Bill Gibbons, Guest columnist Published 12:00 p.m. CT June 7, 2018
Memphis Mayor Jim Strickland estimates there are approximately 15,000 job vacancies in the greater Memphis area, with about 9,000 paying $12 or more per hour. There are citizens in our community with the technical and life skills necessary to fill many of those jobs. Many of them just happen to be ex-offenders.
On Thursday, June 14, the Tennessee Department of Correction, the University of Memphis Public Safety Institute, and the Memphis Shelby Crime Commission will co-host a symposium to provide an opportunity for Memphis area employers to learn more about how they can tap into sources of skilled, qualified workers while at the same time expand opportunities for ex-offenders and create a pathway for their success in our community.
The Tennessee Department of Correction is placing major emphasis on education and training programs for individuals who are still incarcerated to help prepare them for work once they return home. At the symposium, Commissioner Tony Parker and other department officials will be sharing information about these programs.
For some 25 years, HopeWorks has been providing a holistic approach to help individuals break the cycle of crime and poverty. And through an arrangement with the Shelby County Division of Corrections and the support of Memphis business leader Brad Martin, Hope Works is now working with county-housed inmates through Hope2Hire. This effort is providing specific training in jobs for which there is a demand in our community.
Lifeline to Success has existed since 2009 and works with serious ex-offenders to help them become productive members of our community. Executive Director DeAndre Brown is an ex-offender himself and has a passion for helping other ex-offenders re-enter the community successfully.
The Center for Employment Opportunities (CEO Works) is a nationwide operation with a strong track record of successfully providing employment services to individuals returning to their communities from incarceration. CEO Works has a contract with Workforce Investment Network (WIN), a city agency, to provide transitional work for ex-offenders, with the goal of moving them into permanent employment.
Economic Opportunities Memphis (EcOp) helps move individuals in the Memphis community who have made some poor choices in the past to more purposeful, meaningful lives.
The Memphis Shelby County Office of Re-Entry is an umbrella entity funded by state, county, and city governments. It works to connect ex-offenders with needed services, such as those mentioned above.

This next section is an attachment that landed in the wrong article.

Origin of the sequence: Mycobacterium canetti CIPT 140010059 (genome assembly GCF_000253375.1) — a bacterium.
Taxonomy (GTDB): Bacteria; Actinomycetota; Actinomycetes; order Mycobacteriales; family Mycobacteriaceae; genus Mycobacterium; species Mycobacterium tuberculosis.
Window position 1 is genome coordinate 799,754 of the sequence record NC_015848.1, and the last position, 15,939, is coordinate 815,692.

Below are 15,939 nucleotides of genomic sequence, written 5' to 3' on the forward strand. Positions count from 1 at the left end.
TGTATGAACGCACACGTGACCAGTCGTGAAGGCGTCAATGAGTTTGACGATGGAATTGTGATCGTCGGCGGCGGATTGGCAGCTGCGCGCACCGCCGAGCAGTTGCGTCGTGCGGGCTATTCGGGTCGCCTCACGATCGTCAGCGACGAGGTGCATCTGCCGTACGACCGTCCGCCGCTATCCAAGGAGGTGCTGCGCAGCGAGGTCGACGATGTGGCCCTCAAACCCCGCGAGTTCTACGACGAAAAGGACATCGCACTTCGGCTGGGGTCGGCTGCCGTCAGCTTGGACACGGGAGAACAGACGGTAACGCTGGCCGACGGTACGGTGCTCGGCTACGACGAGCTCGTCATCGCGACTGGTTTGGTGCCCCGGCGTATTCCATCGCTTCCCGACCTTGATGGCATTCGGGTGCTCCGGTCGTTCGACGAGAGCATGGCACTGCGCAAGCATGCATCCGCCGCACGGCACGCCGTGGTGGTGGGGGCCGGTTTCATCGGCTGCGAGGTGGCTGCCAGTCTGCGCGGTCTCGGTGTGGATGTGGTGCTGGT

The upcoming symposium offers Memphis area employers a chance to find out more about all of these local efforts and how to connect with them to consider job applicants who are ex-offenders.
With a growing economy, many companies are looking for skilled, reliable workers. The symposium is designed to help employers know how to reach ex-offenders for employment who have benefited from special training and skills development, as well as learn about tax benefits available to employers who hire ex-offenders.
Providing job training, life skills, and support programs for ex-offenders is a key part of the local Operation: Safe Community plan, the development of which was spearheaded by the Memphis Shelby Crime Commission. The commission is coordinating implementation of the plan, and the Public Safety Institute is charged with independently evaluating certain training efforts geared toward ex-offenders in the community, including some of the efforts mentioned above.
Given the labor shortage we are facing in many areas of our economy, considering qualified ex-offenders for employment is a good investment for many local businesses. In addition, it is an investment in individuals who, given a chance, can become productive citizens. Finally, it is an investment in our city that can result in fewer repeat offenders and, therefore, less crime.
For more information and to register for the upcoming symposium, visit the Public Safety Institute website at memphis.edu/psi/events.